Someone, somewhere, is having a laugh. Who in their right mind would schedule GCSE maths and English resits next week of all weeks - don’t they know it's International Stress Awareness Week? November 4-7 will see many colleges turn their campuses over to thousands of 16- to 18-year-old candidates, many of whom will be stressed out trying to pass exams that statistically they are due to fail more than once.
The UK’s officially designated National Stress Awareness Day is Wednesday, November 6, a time when colleges, for example, can focus on how to alleviate growing levels of stress among both students and staff. Sadly, though, they have a fight on their hands as national efforts to reduce stress and mental illness in our young people seem to be failing.
Sixfold rise in young people suffering from mental illness
The Guardian recently quoted stats from the journal, Psychological Medicine, showing the number of children and young people aged 4-24 years in England and suffering some kind of mental ill-health had risen sixfold compared with the previous generation. In just six years (2008-14) numbers had increased by 60%, and in Scotland by 75%.
Between 2016-19 UK students entering higher education with a declared mental health condition doubled in number to reach 3.2%, according to HESA statistics, and research publicised on the Office for Students website found more than 87% of 38,000 UK students surveyed said they struggled with anxiety feelings, particularly among students in their second and third years.
And just over a year ago in an OECD survey, 29% of secondary school heads admitted bullying took place among their students at least once a week. The UK was ranked fourth out of 48 industrialised countries in bullying incidents.
Highest cyberbullying levels in English secondaries
The OECD found 14% of secondary heads in England said hurtful posts were received via the internet or on social media and 27% received reports of unwanted email contacts between students - yet the average for OECD member countries was 2% and 3% respectively. English secondary schools also suffered the highest level of cyberbullying across all developed countries surveyed by the OECD.
Every year, 10% of young people face a mental health problem and 20% of those aged 16 to 24 experience a common mental illness such as anxiety or depression at any one time, according to the Association of Colleges (AoC). The AoC says that around 75% of adults with a diagnosable mental health problem experience their first symptoms before the age of 24.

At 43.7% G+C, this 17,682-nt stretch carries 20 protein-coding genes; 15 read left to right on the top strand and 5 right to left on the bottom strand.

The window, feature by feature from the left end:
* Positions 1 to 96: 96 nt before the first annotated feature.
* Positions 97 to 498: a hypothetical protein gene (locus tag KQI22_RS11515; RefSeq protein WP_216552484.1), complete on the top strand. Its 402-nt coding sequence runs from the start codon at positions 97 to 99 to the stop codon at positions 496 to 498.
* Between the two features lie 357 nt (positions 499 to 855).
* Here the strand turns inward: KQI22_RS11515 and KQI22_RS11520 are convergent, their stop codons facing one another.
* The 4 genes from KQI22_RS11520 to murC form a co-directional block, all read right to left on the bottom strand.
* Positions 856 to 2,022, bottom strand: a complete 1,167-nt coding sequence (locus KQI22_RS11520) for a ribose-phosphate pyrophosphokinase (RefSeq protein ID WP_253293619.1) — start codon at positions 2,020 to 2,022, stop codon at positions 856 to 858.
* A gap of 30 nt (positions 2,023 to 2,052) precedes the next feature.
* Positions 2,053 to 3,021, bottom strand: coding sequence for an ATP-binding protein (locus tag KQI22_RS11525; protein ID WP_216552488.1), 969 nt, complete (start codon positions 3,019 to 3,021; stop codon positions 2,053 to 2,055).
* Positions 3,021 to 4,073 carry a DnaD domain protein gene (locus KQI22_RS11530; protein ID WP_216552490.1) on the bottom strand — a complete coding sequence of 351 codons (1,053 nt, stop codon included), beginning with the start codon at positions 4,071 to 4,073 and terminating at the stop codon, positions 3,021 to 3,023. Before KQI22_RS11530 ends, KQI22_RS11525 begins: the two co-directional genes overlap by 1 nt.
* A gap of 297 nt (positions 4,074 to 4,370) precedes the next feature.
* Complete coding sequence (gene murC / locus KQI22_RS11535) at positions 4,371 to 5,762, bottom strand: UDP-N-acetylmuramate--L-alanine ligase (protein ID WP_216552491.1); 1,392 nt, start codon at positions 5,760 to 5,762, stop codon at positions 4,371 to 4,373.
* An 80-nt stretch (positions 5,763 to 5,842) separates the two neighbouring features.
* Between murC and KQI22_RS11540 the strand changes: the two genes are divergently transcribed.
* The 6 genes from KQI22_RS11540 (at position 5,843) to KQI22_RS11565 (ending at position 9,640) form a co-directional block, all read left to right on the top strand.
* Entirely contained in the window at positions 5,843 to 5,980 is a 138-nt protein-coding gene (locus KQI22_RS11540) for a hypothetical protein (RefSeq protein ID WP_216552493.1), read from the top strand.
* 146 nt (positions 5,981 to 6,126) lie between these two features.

‘Ask twice’ and help nip a problem in the bud
One approach that some colleges may have, of course, adopted gained attention earlier this month on World Mental Health Day (October 10). The mental health anti-stigma campaign, Time to Change, run by the charities Mind and Rethink Mental Illness, promoted its ‘Ask Twice’ initiative that was first launched last year.
Most of us say we are ‘fine’ when we aren’t
Research suggests around 78% of the population will tell family and friends they are ‘fine’, even if they have a mental health problem. In response, the initiative encourages people to ‘ask twice’ if they suspect a friend, family member or colleague might be struggling with their mental health. It says: “The simple act of asking again, with interest, can help someone to open up for the first time.”
Once students or staff have recognised their anxieties, there are plenty of ways to build up mental resilience. Based on experience of her own mental health, grants manager Rachel Smith has written a blog on the Mental Health Foundation’s website, which addresses many of the sorts of problems faced by those teaching and learning at FE colleges.
Don’t beat yourself up when you make a mistake
Working culture, environment and relationships with colleagues play a key role in Rachel's morale and performance at work. She writes that if she makes an error she must not forget to show herself compassion and understanding rather than allowing herself to be overcome by guilt and self-judgment. She’s worked out that a constant quest for perfectionism can instil unrealistic standards.
She cringes at the thought of public speaking but has learnt to manage anxiety and be as confident as possible by being well-prepared for all contingencies and knowing her material when taking to the podium. She does not put too much pressure on herself to speak at large meetings if there is no need - she lets herself leave a meeting if anxiety levels get too high and tells her colleagues about her fear of public speaking. It’s always worth telling them, she says.
Let your computer stew on its own
For those being bullied in the workplace or classroom, Rachel feels it’s important to take action - and that sometimes requires courage. If someone is completely on their own, proactively seeking another job can be the answer alongside checking out workplace culture during interviews so as not to risk repeating past experience. As in all personal crises at work, the trick is to hang out with colleagues and friends who support you and in whom you can confide.
On the physical side, Rachel advises leaving that unresponsive brainbox of a computer to stew on its own every so many minutes. Taking a walk every so often, making cups of tea, switching off your brain and getting some fresh air at lunchtime. Keeping personal and work life as separate as can be and holding off taking work home. Exercising, eating and sleeping well - and yes, drinking a tad more moderately.